Encouraged to seize this opportunity for personal renewal, the temptation to reinvent oneself is strong. We’re encouraged to set lofty goals for a “new year, new you.” The hype has grown considerably quieter over the years, thankfully, but still it persists. I’m here right now to say that if you’re still feeling tempted by those invasive marketing tactics, you’re not alone, but you’re already good enough. Smart enough. Pretty enough. Fit enough. Kind enough. If you’re even considering what you’d like to improve about yourself, you’re thoughtful and motivated and intelligent enough to make it happen, if that’s what you really want. But you don’t need to, and you don’t need to pretend to, if you don’t. You’re exactly the same person you were before the sun set last night and the ball dropped at midnight, and that’s exactly who you need to be. You are already the best YOU out there. DON’T throw it all away in an attempt to start with a “new” you all over again.

Understand that in all honesty, I’m saying this as much for you as I am for me, because sometimes it’s easier to see the goodness in others than yourself. That doesn’t detract from my conviction in those words, but further strengthens the sentiment. If you can start to see positivity and have a more optimistic perspective of your world, you can manifest that same light, too.

Motivational pep talk out of the way, let’s move full steam ahead into the best year yet, shall we? Embark on this new journey forward with something hearty, soul-soothing, and utterly effortless in case holiday revelry is still ringing in your ears.

Murky gruel the color of swamp water is typically the defining characteristic of split pea soup, but beneath the surface lies true inner beauty. Mixing in frozen sweet peas at the very end brightens up the situation considerably, lending both fresh pops of pigmentation and flavor. Unlike most bean soups, no soaking is necessary to tenderize the legumes, cooking quickly into an instantly creamy, thick stew.

Yield: Makes 3 - 4 Servings

Simple Split Pea Soup

Simple Split Pea Soup

Mixing frozen sweet pea into classic split-pea soup brightens up the resulting stew, lending both fresh pops of pigmentation and flavor. Unlike most bean soups, no soaking is necessary to tenderize the legumes, cooking quickly into an instantly creamy, thick entree.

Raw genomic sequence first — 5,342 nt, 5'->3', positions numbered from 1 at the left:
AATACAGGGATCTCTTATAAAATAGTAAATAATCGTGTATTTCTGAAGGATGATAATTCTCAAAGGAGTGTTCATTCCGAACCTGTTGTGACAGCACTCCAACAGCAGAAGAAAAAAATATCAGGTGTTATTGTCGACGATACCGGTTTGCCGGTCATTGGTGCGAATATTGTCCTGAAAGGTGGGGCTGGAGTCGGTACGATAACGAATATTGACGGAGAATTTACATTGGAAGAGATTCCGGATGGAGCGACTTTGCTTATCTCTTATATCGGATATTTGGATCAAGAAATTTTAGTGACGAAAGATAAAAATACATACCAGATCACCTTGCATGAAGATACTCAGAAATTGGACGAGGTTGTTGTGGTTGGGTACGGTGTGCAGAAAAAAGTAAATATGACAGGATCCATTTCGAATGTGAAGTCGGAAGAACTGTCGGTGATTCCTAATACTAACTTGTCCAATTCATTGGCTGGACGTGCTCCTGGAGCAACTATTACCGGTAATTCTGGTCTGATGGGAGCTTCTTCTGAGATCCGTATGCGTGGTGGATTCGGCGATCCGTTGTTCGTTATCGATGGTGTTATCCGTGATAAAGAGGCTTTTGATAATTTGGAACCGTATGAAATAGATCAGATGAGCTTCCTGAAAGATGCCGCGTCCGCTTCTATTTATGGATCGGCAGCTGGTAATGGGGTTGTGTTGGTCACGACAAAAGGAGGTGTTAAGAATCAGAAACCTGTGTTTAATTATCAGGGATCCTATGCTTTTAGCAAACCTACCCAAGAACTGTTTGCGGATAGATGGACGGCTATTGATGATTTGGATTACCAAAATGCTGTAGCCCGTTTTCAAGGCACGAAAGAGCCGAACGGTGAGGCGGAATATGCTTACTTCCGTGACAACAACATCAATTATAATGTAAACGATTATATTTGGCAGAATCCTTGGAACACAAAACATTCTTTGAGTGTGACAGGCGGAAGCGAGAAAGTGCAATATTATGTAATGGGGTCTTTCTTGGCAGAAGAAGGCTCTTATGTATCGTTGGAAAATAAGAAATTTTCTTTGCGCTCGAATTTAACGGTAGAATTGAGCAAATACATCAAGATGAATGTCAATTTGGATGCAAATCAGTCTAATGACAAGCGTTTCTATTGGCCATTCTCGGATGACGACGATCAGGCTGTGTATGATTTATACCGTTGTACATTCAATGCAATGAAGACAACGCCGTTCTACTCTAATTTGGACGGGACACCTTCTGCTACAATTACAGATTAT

Prep Time 5 minutes
Cook Time 25 minutes
Total Time 30 minutes

Ingredients

  • 1 Tablespoon Olive Oil
  • 1 Small Red Onion, Diced
  • 2 Cloves Garlic, Minced
  • 1 Medium Sweet Potato, Peeled and Diced
  • 2 Tablespoons Reduced-Sodium Soy Sauce
  • 1 Cup Split Green Peas
  • 4 Cups Vegetable Stock
  • 1/2 Teaspoon Smoked Paprika
  • 1 Tablespoon Fresh Rosemary, Minced
  • 1/4 Teaspoon Ground Black Pepper
  • 1 Cup Frozen Green Peas
  • Salt, to Taste

Instructions

  1. Heat your pressure cooker on the sauté setting and add the oil. Add the onion and garlic, cooking until translucent and aromatic; about 6 or 7 minutes. Add in the sweet potato, soy sauce, split peas, vegetable stock, paprika, rosemary, and pepper, stir to incorporate, and lock in the lid.
  2. Once sealed, cook on High Pressure for 18 minutes. Let stand for 3 minutes longer before opening the valve to release the remaining pressure.
  3. Stir in the frozen peas (no need to thaw in advance) and season with salt to taste. Give the mixture a vigorous stir to further break up the split peas for a thicker, smoother texture, if desired.

Notes

To make this soup on the stove top, without a pressure cooker, simple cover and simmer on low heat for 35 – 45 minutes instead.

Nutrition Information:

Yield:

4

Serving Size:

1

Amount Per Serving: Calories: 154Total Fat: 4gSaturated Fat: 1gTrans Fat: 0gUnsaturated Fat: 3gCholesterol: 0mgSodium: 1087mgCarbohydrates: 24gFiber: 6gSugar: 9gProtein: 6g

Perfect Party Pearings